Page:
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INTERIORS : Whirlpools Are Terrific--If You Don't Get Soaked

August 28, 1993|From Associated Press

With whirlpools accounting for nearly 20% of all bathtubs sold today, it's clear many people are soaking in style. Before you give it a whirl, however, there are some points to consider.


They are expensive. Prices start at around $1,000 for a small, basic model. Most tubs cost between $2,000 and $7,000, so it's not a purchase most people take lightly.

Lauded for their health benefits--both physical and mental--whirlpool baths are used to soothe strained muscles and to help people unwind.

The combination of hot water and surging water massages the body and facilitates relaxation. Basking for 15 to 20 minutes raises the body temperature and increases blood flow, pulse rate and water loss. It dilates blood vessels, lowers blood pressure, opens pores and improves circulation. The body's attempt to cool itself even burns calories.

Although these physiological responses are stimulating for healthy people, manufacturers warn that people with disorders such as diabetes, respiratory problems or high blood pressure should take precautions.

Some manufacturers suggest that anyone with health problems, as well as children, pregnant women and the elderly, consult a physician before using a whirlpool. Many also advise that water temperature not exceed 104 degrees and that you limit your stay to a maximum of 20 minutes.

Before you buy, it's important to decide whether you'll get your money's worth. People who prefer baths over showers, for example, tend to use their whirlpools more often than people who seldom take baths. Similarly, whirlpools for one person tend to be used more frequently than the larger whirlpools for two, because large tubs take a long time to fill and use a lot of water.


Here are some additional points to consider:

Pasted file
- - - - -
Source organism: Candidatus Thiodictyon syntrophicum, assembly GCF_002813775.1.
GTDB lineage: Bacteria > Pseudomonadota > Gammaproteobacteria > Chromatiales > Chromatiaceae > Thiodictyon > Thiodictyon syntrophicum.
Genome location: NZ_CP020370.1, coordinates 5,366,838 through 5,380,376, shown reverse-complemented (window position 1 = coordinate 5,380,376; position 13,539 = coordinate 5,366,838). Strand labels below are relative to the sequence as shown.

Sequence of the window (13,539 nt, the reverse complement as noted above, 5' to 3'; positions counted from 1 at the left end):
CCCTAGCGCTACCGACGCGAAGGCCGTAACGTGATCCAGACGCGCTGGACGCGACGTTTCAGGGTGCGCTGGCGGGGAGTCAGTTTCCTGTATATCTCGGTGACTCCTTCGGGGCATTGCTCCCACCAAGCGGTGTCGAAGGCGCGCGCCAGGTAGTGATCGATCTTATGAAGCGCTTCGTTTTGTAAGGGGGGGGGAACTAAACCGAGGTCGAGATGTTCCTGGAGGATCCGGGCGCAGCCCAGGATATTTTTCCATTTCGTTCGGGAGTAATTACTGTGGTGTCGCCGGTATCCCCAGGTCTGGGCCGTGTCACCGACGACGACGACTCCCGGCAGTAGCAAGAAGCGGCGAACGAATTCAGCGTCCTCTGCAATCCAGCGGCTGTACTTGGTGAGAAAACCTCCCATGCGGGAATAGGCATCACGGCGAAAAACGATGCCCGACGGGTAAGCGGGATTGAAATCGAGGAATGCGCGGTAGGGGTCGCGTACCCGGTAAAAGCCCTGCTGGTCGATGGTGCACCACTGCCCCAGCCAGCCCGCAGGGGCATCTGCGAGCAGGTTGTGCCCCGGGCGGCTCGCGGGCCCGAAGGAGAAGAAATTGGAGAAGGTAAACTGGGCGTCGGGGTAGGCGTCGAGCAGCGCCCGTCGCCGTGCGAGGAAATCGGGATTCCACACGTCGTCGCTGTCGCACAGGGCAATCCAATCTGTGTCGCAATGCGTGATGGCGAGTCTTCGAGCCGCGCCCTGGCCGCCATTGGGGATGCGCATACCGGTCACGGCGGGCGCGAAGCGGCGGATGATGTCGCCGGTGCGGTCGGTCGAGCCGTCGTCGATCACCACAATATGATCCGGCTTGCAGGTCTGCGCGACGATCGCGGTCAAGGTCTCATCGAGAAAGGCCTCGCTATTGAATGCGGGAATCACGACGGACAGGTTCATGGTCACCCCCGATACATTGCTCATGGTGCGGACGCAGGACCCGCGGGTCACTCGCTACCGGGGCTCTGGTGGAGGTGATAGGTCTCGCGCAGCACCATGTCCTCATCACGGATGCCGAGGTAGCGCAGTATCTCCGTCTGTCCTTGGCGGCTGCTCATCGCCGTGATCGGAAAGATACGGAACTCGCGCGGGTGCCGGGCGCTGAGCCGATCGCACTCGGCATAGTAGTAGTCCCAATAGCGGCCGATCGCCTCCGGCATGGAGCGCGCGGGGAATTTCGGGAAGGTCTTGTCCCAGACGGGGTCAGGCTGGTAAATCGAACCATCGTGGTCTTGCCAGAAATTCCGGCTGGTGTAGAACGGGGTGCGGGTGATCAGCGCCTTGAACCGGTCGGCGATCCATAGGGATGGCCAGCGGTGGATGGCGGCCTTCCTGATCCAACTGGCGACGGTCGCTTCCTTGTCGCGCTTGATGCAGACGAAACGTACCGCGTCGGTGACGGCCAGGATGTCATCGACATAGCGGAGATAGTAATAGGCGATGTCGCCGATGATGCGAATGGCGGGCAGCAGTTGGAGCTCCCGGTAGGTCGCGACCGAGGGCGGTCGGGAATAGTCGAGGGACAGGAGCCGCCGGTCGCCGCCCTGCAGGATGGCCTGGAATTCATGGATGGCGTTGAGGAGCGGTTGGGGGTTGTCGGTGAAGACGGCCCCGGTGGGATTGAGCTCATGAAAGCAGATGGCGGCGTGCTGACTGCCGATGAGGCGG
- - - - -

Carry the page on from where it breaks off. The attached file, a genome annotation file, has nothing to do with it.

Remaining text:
* A whirlpool tub requires its own electrical circuit, which will have to be added by an electrician before the tub is installed.

* Make sure your floor joist system can hold the weight. Even a small tub holds 70 gallons of water, which weighs about 575 pounds.

* To determine if you have enough hot water, first find out the tub's capacity in gallons. Subtract 15 gallons per person in the tub and multiply this amount by two-thirds.

The resulting number of gallons is the amount of hot water you'll need to fill the tub. For example, a 150-gallon-capacity whirlpool with two people in it would require 80 gallons of hot water. If your water heater cannot handle this capacity, you'll need to add an auxiliary heater.

* The frequent surges of water make whirlpools relatively noisy. To muffle the sound, you can install a rubber pad underneath the pump or enclose the pump on three sides. Make sure, however, that you can still easily access the pump for repairs.

* Adequate ventilation is needed to prevent moisture damage to the bath and to keep your head cool and comfortable while the rest of your body soaks.

* You'll need to measure hallways and doors to be certain the tub you select can be maneuvered into the bathroom. Tub widths start at 30 inches and go up to 48 inches. Depths range from 16 to 32 inches, and lengths range from 4 to 7 feet.

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